Sunday October 11 2009
Tasman Hall, Wrest Point Casino
by Stephenie Cahalan
I have always loved Elvis Costello for his extraordinary song writing. His lyrics mix limerick-cheek with artful word play and searing insight into the delights and despairs of life. But I really had no idea of what a gifted guitarist he is until I saw him play solo at the Wrest Point casino on Sunday night.
It is a thrill to see a musician who is truly a master of his craft perform. At times it was like Costello was a having a conversation with his guitar — one that he was happy to share with the thousand-odd eavesdroppers in the audience.
Costello offered a mix of old favorite crowd-pleasers, including ‘Everyday I write the book’ which he claimed to hate (too hard to sing!), plus a sweet taste of new stuff that, far from sending many running to the bar or toilet as can be the case with new material, kept everyone totally engaged. Costello can almost work a bit of Sondheim-like melodrama into his work at times. But you know an artist is completely in a league of his own when he has over thirty years of musical credibility and a vast list of song credits, yet chooses to cover classics like ‘Hide your love away’ by The Beetles, ‘Jackie Wilson said‘ by Van Morrison, and (oh, so beautiful) ‘She’ by Charles Aznavour. And given that I will never get to see The Beetles play, a cover by Costello is fine consolation.
Just watching Elvis work on that guitar was like seeing a kind of modern-dance-with-instrument act. Frustratingly, the music stand placed in front of him meant that those of us sitting on the right side of the auditorium could see little of the intricate finger-work without looking at the screens placed either side of the stage.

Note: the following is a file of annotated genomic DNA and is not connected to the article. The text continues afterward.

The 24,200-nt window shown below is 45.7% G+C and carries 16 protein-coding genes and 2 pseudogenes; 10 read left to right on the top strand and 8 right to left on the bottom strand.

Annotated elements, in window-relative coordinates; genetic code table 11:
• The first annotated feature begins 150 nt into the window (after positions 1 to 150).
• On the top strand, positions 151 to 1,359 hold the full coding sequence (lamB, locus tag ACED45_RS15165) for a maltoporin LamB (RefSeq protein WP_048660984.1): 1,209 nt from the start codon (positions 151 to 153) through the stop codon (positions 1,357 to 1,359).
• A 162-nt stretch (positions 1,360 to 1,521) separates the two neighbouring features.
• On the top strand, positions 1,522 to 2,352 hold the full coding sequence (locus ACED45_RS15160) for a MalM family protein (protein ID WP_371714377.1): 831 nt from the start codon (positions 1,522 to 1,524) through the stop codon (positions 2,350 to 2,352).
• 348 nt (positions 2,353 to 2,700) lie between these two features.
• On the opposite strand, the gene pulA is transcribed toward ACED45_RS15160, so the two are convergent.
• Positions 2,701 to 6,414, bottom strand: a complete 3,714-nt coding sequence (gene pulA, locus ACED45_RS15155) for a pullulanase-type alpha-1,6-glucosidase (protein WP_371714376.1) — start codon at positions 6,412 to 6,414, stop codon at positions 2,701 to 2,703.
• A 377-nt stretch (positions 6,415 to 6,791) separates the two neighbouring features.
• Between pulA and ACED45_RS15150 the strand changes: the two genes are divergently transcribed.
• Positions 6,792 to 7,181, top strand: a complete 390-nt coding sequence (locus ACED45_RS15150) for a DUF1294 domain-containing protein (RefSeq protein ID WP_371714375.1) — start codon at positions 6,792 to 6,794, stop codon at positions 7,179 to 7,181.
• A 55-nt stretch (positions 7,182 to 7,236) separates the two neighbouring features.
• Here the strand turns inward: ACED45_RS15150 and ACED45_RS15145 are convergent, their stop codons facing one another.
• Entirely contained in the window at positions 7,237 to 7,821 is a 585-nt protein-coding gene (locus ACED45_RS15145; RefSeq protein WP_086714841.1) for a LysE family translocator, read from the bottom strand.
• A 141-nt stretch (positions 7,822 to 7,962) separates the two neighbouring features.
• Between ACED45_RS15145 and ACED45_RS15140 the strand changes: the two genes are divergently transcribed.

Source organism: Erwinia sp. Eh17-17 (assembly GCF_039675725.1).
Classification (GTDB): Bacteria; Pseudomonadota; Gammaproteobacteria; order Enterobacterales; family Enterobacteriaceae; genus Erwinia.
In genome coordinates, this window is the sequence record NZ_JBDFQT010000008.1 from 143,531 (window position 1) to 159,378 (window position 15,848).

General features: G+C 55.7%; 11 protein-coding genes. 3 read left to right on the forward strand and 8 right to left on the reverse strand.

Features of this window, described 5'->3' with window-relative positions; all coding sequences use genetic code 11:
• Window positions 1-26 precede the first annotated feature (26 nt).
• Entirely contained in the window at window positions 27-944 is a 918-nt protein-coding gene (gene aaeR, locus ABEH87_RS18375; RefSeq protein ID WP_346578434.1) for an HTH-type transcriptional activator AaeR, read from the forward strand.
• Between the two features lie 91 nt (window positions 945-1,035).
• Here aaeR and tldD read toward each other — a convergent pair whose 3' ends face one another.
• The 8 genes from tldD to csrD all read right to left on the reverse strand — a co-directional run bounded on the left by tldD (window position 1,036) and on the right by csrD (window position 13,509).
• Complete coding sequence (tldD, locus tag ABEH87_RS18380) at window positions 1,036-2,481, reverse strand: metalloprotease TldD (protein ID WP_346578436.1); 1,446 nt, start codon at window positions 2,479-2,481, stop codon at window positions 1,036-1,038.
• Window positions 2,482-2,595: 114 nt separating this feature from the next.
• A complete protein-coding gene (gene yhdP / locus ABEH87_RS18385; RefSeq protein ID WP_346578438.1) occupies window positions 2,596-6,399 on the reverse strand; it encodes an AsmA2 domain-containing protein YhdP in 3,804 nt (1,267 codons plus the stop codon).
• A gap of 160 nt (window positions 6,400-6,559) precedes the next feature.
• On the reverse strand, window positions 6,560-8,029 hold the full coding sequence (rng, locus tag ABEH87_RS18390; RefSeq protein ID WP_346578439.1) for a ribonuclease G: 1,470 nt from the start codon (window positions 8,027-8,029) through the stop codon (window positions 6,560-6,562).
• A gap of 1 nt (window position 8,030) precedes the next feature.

His interaction with the audience was distant at first, working up to a pub-like rapport with the crowd by the close of the show. Maybe that was helped by whatever he was swigging from that mug, which I first assumed was herbal tea (in keeping with a generation of musos who have cleaned up after years of hard partying). Jagger and Bowie weathered the hedonism and excesses of the earlier crazy decades, but Elvis Costello and his exceptional contemporaries like Joe Strummer and Paul Weller shone through the musical muck that abounded in the eighties. And if that doesn’t deserve a little glass of personality on stage, I don’t know what does.
It is a tribute to Costello’s musical calibre and showmanship that he could breath so much energy into a terminally soul-less venue like the Tasman Hall at the Casino. Is this really the best Hobart has to offer? It is a great yawning cavern of a room and I wish Costello’s tourers could have steered him to the Theatre Royal (although it is currently hosting Miss Saigon) or perhaps the concert hall. Any place with more life, both in the acoustics and the atmosphere.
The audience was thrilled with the gig, standing in ovation and winning a second encore as reward. I suspect, judging by the quietly-pleased smile on his face as he left the stage, that Costello was rather happy too. I really hope he meant it when he said he would be back.